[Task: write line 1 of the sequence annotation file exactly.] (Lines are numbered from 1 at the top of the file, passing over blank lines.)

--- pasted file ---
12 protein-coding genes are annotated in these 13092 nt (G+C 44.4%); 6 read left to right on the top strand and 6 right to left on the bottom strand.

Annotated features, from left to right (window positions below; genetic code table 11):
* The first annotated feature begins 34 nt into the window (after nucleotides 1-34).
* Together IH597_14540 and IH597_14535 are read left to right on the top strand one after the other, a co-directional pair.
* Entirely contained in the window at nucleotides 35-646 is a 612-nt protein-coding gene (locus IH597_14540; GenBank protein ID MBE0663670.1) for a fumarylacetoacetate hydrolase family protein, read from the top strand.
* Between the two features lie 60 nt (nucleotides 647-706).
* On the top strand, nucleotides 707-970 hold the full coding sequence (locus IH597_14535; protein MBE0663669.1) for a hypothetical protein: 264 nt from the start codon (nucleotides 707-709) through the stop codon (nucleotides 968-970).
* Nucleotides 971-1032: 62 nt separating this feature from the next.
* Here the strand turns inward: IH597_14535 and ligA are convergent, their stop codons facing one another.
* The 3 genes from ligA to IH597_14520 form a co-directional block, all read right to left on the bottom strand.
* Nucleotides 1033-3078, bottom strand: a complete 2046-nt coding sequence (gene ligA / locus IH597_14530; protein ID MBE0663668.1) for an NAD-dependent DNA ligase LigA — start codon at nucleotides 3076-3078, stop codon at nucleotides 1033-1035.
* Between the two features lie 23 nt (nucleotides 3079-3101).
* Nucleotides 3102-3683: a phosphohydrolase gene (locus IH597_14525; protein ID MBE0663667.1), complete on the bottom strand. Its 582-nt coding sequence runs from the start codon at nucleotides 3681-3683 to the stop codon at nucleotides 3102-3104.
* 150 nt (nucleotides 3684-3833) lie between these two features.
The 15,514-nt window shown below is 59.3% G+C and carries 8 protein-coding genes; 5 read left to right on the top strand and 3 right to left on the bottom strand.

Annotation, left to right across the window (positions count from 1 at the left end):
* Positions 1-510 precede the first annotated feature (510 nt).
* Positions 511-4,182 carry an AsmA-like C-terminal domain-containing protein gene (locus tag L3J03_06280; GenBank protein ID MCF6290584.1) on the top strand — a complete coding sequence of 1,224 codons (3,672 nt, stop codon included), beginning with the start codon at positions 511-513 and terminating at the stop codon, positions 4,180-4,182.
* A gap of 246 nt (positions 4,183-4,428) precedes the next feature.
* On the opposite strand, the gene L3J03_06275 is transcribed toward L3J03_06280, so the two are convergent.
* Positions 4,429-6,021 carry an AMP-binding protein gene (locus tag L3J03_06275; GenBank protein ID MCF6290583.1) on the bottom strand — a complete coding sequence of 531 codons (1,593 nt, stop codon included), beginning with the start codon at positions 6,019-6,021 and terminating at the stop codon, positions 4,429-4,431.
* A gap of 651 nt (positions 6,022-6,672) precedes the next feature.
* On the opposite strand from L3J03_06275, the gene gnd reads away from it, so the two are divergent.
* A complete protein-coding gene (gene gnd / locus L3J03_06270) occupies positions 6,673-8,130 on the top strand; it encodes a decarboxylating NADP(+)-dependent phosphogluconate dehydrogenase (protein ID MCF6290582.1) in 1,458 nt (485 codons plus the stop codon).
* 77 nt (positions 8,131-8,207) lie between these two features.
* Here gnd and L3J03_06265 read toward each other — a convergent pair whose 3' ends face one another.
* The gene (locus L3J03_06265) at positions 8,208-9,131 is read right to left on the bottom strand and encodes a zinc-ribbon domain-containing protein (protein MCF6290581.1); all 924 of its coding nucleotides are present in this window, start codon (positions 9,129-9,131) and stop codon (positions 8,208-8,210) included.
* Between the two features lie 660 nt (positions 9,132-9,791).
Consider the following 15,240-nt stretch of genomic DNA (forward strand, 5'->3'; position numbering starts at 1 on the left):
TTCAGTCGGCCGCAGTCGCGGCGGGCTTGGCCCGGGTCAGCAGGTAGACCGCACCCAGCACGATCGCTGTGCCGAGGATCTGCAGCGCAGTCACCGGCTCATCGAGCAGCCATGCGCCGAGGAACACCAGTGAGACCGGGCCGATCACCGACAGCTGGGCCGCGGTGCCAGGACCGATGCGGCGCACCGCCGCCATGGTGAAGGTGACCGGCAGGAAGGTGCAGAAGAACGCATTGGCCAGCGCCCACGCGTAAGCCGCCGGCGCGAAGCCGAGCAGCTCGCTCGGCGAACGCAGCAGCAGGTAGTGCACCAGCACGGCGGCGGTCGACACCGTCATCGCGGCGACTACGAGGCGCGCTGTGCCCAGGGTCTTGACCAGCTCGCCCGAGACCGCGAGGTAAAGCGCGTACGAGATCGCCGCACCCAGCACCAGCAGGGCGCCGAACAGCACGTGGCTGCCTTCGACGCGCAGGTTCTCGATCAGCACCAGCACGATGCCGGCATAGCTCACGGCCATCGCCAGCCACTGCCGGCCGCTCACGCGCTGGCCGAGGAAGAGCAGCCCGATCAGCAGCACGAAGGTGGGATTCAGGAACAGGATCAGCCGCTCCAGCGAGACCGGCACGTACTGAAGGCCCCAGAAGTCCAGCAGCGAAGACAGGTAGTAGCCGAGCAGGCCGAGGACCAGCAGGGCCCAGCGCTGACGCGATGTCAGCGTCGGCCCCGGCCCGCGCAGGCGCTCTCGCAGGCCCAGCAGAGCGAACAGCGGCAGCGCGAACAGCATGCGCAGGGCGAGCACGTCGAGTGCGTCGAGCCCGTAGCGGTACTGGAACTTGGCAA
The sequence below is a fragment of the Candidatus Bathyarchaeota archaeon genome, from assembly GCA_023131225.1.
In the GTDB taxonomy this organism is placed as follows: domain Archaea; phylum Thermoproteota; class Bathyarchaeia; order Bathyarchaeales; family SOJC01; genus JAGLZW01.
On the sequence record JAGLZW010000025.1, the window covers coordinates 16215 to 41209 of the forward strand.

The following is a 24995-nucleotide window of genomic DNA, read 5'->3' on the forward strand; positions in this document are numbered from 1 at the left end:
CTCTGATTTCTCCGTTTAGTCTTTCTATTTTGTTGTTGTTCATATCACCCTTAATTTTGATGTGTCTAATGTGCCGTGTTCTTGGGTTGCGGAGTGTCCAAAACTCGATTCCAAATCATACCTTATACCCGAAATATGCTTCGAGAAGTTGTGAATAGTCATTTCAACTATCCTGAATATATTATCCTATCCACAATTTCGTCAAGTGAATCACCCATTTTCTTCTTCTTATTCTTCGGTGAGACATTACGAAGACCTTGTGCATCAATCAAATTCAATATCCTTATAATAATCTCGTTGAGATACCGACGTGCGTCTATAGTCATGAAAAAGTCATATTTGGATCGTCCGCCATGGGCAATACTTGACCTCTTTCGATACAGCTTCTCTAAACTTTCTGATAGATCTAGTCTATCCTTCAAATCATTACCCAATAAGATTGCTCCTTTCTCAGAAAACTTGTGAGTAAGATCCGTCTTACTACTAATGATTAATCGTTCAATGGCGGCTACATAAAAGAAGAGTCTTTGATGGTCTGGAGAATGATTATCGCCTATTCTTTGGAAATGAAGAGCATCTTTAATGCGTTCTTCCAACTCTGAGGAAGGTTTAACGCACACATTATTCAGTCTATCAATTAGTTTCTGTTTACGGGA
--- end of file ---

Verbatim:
12 protein-coding genes are annotated in these 13092 nt (G+C 44.4%); 6 read left to right on the top strand and 6 right to left on the bottom strand.